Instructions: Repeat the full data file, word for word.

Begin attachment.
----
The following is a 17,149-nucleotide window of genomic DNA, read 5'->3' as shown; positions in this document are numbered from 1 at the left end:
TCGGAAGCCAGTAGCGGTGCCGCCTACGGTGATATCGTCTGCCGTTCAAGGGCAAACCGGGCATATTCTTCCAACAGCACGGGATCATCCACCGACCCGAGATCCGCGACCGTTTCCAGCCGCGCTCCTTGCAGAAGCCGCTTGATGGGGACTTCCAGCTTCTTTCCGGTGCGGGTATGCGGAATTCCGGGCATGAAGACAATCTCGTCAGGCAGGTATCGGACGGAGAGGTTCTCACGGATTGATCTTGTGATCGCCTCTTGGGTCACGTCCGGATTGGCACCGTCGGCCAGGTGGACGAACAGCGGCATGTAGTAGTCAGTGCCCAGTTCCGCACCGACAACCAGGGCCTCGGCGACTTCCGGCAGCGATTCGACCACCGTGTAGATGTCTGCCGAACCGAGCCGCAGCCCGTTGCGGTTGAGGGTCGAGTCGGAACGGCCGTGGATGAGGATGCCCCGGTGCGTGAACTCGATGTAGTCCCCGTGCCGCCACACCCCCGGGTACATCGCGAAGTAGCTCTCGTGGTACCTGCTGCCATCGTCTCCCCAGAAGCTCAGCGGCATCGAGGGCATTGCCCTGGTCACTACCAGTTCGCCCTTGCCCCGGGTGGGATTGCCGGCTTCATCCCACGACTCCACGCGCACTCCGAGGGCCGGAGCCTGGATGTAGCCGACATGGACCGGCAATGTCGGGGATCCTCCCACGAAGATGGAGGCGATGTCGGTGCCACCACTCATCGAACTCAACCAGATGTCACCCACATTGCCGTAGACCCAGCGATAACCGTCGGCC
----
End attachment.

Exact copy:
The following is a 17,149-nucleotide window of genomic DNA, read 5'->3' as shown; positions in this document are numbered from 1 at the left end:
TCGGAAGCCAGTAGCGGTGCCGCCTACGGTGATATCGTCTGCCGTTCAAGGGCAAACCGGGCATATTCTTCCAACAGCACGGGATCATCCACCGACCCGAGATCCGCGACCGTTTCCAGCCGCGCTCCTTGCAGAAGCCGCTTGATGGGGACTTCCAGCTTCTTTCCGGTGCGGGTATGCGGAATTCCGGGCATGAAGACAATCTCGTCAGGCAGGTATCGGACGGAGAGGTTCTCACGGATTGATCTTGTGATCGCCTCTTGGGTCACGTCCGGATTGGCACCGTCGGCCAGGTGGACGAACAGCGGCATGTAGTAGTCAGTGCCCAGTTCCGCACCGACAACCAGGGCCTCGGCGACTTCCGGCAGCGATTCGACCACCGTGTAGATGTCTGCCGAACCGAGCCGCAGCCCGTTGCGGTTGAGGGTCGAGTCGGAACGGCCGTGGATGAGGATGCCCCGGTGCGTGAACTCGATGTAGTCCCCGTGCCGCCACACCCCCGGGTACATCGCGAAGTAGCTCTCGTGGTACCTGCTGCCATCGTCTCCCCAGAAGCTCAGCGGCATCGAGGGCATTGCCCTGGTCACTACCAGTTCGCCCTTGCCCCGGGTGGGATTGCCGGCTTCATCCCACGACTCCACGCGCACTCCGAGGGCCGGAGCCTGGATGTAGCCGACATGGACCGGCAATGTCGGGGATCCTCCCACGAAGATGGAGGCGATGTCGGTGCCACCACTCATCGAACTCAACCAGATGTCACCCACATTGCCGTAGACCCAGCGATAACCGTCGGCC